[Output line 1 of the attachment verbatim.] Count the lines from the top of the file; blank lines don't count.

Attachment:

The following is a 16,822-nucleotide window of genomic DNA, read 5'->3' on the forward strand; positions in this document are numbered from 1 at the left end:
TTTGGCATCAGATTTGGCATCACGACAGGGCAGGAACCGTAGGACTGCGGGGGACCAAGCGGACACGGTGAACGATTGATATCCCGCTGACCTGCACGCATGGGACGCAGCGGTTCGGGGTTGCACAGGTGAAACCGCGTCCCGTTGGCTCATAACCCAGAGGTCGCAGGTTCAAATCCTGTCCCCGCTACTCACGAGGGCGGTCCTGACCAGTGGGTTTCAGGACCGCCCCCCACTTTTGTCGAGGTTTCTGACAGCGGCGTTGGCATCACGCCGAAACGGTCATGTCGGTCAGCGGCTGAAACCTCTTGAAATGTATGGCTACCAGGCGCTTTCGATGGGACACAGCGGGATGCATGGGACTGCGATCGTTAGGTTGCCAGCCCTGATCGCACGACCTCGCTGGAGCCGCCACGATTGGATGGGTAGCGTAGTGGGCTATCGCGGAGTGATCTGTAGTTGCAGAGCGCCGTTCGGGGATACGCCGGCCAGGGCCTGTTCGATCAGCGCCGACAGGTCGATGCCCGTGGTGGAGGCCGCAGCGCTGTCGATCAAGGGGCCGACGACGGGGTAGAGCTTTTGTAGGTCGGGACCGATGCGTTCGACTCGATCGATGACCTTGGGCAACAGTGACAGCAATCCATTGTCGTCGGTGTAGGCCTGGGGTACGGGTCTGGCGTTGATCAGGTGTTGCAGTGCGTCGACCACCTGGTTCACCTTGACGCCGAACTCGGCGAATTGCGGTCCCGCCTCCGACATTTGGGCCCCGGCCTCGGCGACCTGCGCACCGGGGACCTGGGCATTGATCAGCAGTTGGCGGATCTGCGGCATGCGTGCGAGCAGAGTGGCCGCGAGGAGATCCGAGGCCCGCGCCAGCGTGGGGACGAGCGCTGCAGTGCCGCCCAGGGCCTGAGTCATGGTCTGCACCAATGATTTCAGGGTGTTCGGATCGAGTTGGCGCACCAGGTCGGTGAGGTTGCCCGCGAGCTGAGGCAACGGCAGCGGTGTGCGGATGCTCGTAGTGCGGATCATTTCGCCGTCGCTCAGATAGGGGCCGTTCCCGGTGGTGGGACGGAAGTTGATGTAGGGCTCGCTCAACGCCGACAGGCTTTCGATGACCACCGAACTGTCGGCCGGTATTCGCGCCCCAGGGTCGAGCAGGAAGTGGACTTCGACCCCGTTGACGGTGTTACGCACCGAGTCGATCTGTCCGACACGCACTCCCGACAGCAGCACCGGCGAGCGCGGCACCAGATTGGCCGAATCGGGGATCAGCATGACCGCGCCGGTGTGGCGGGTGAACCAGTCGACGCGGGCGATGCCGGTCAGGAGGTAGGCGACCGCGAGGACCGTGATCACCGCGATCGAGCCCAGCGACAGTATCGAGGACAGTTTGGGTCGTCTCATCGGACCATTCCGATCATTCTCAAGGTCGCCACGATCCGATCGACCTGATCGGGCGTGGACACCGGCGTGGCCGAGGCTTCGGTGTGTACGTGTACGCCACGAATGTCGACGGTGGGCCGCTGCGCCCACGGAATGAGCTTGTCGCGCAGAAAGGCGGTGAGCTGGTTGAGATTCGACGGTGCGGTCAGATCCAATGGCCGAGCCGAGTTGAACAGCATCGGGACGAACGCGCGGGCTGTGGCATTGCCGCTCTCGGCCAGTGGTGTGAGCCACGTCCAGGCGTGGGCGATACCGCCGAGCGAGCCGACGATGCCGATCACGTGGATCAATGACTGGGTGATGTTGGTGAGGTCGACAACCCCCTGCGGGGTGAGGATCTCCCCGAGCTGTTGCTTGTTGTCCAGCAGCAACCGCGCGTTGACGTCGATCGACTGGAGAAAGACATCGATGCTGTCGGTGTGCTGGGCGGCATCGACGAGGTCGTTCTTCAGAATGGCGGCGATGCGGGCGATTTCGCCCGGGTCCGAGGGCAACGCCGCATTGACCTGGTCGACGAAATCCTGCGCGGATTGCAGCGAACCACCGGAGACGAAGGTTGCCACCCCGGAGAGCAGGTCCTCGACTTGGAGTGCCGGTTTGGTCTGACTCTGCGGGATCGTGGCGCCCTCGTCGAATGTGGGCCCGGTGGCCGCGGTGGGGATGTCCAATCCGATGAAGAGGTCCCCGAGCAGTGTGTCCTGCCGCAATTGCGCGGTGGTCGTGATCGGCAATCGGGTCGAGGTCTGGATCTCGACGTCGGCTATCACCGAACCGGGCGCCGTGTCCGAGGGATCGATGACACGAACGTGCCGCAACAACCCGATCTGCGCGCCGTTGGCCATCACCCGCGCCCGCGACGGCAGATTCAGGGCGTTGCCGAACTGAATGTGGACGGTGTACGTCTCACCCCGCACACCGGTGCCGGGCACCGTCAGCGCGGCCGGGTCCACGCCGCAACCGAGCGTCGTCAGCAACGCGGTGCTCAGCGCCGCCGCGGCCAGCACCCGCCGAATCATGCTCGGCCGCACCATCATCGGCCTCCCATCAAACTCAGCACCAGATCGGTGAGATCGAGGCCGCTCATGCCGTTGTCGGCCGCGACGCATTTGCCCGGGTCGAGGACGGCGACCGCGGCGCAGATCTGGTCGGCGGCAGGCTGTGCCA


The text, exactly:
The following is a 16,822-nucleotide window of genomic DNA, read 5'->3' on the forward strand; positions in this document are numbered from 1 at the left end: